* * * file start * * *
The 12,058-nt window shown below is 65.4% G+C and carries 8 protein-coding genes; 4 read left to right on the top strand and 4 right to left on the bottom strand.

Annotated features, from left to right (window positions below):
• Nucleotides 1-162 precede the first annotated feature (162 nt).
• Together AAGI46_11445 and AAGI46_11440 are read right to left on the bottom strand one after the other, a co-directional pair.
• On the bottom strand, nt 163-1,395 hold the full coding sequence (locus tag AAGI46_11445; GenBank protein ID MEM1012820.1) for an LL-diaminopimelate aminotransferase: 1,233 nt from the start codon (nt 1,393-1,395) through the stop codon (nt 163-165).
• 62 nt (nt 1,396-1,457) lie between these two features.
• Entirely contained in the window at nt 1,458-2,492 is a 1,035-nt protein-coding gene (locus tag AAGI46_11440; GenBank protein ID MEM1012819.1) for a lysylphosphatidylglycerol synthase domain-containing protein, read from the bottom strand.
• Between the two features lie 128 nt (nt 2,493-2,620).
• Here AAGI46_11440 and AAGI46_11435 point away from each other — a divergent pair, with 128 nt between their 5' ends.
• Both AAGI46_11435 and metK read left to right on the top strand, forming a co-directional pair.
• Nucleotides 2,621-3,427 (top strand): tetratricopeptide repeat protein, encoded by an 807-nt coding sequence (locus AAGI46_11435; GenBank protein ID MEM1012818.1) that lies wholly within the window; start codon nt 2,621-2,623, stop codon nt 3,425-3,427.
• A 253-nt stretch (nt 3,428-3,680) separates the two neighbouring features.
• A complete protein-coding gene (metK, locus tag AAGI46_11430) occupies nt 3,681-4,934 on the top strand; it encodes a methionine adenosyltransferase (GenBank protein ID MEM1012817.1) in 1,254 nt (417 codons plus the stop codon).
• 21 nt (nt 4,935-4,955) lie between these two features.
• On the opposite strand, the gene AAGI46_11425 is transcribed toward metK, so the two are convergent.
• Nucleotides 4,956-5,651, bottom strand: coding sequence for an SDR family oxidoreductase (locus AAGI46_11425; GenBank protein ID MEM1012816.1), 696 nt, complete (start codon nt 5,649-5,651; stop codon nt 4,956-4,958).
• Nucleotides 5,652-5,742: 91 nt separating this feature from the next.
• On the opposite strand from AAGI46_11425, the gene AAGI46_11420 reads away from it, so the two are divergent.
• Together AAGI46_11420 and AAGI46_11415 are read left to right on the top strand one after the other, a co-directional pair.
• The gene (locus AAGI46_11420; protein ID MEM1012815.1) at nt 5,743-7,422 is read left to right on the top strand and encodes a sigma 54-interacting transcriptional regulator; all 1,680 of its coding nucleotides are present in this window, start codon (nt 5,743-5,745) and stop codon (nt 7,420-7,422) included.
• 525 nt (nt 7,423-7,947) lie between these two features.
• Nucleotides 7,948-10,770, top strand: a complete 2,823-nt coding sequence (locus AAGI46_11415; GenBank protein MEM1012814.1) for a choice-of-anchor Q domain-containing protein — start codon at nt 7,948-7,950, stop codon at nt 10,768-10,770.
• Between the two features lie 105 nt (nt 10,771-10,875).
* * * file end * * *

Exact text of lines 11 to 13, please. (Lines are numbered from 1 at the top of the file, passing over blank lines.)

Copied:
• Nucleotides 2,621-3,427 (top strand): tetratricopeptide repeat protein, encoded by an 807-nt coding sequence (locus AAGI46_11435; GenBank protein ID MEM1012818.1) that lies wholly within the window; start codon nt 2,621-2,623, stop codon nt 3,425-3,427.
• A 253-nt stretch (nt 3,428-3,680) separates the two neighbouring features.
• A complete protein-coding gene (metK, locus tag AAGI46_11430) occupies nt 3,681-4,934 on the top strand; it encodes a methionine adenosyltransferase (GenBank protein ID MEM1012817.1) in 1,254 nt (417 codons plus the stop codon).